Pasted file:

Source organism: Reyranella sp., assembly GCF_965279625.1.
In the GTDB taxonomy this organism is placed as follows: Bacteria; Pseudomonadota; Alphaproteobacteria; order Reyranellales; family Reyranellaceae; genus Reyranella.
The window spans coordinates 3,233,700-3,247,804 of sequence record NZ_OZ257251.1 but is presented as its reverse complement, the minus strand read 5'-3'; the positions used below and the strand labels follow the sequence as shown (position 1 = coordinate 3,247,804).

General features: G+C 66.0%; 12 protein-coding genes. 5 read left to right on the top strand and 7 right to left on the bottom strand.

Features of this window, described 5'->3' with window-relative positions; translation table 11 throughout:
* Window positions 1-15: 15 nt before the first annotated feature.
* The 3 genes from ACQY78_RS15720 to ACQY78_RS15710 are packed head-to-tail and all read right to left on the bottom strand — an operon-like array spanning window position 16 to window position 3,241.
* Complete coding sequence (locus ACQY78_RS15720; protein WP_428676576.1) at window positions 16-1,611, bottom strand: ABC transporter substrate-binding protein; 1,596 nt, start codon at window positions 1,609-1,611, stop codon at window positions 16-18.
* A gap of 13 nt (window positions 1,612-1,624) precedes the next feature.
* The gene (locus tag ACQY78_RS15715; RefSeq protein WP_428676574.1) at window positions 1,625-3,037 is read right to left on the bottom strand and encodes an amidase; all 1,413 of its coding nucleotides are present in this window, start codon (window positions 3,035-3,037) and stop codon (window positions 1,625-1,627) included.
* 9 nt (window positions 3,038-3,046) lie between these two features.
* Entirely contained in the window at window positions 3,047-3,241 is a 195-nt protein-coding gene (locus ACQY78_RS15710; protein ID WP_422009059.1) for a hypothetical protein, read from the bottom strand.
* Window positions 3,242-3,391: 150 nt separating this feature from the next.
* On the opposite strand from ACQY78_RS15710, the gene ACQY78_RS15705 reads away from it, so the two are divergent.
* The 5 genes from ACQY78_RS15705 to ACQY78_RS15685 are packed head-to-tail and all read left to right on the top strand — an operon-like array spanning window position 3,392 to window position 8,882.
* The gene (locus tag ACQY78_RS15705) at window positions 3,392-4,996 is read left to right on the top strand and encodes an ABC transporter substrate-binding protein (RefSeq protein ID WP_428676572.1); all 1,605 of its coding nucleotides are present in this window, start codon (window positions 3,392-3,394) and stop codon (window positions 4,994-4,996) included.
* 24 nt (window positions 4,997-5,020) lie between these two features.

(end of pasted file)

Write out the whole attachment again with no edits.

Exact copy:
Source organism: Reyranella sp., assembly GCF_965279625.1.
In the GTDB taxonomy this organism is placed as follows: Bacteria; Pseudomonadota; Alphaproteobacteria; order Reyranellales; family Reyranellaceae; genus Reyranella.
The window spans coordinates 3,233,700-3,247,804 of sequence record NZ_OZ257251.1 but is presented as its reverse complement, the minus strand read 5'-3'; the positions used below and the strand labels follow the sequence as shown (position 1 = coordinate 3,247,804).

General features: G+C 66.0%; 12 protein-coding genes. 5 read left to right on the top strand and 7 right to left on the bottom strand.

Features of this window, described 5'->3' with window-relative positions; translation table 11 throughout:
* Window positions 1-15: 15 nt before the first annotated feature.
* The 3 genes from ACQY78_RS15720 to ACQY78_RS15710 are packed head-to-tail and all read right to left on the bottom strand — an operon-like array spanning window position 16 to window position 3,241.
* Complete coding sequence (locus ACQY78_RS15720; protein WP_428676576.1) at window positions 16-1,611, bottom strand: ABC transporter substrate-binding protein; 1,596 nt, start codon at window positions 1,609-1,611, stop codon at window positions 16-18.
* A gap of 13 nt (window positions 1,612-1,624) precedes the next feature.
* The gene (locus tag ACQY78_RS15715; RefSeq protein WP_428676574.1) at window positions 1,625-3,037 is read right to left on the bottom strand and encodes an amidase; all 1,413 of its coding nucleotides are present in this window, start codon (window positions 3,035-3,037) and stop codon (window positions 1,625-1,627) included.
* 9 nt (window positions 3,038-3,046) lie between these two features.
* Entirely contained in the window at window positions 3,047-3,241 is a 195-nt protein-coding gene (locus ACQY78_RS15710; protein ID WP_422009059.1) for a hypothetical protein, read from the bottom strand.
* Window positions 3,242-3,391: 150 nt separating this feature from the next.
* On the opposite strand from ACQY78_RS15710, the gene ACQY78_RS15705 reads away from it, so the two are divergent.
* The 5 genes from ACQY78_RS15705 to ACQY78_RS15685 are packed head-to-tail and all read left to right on the top strand — an operon-like array spanning window position 3,392 to window position 8,882.
* The gene (locus tag ACQY78_RS15705) at window positions 3,392-4,996 is read left to right on the top strand and encodes an ABC transporter substrate-binding protein (RefSeq protein ID WP_428676572.1); all 1,605 of its coding nucleotides are present in this window, start codon (window positions 3,392-3,394) and stop codon (window positions 4,994-4,996) included.
* 24 nt (window positions 4,997-5,020) lie between these two features.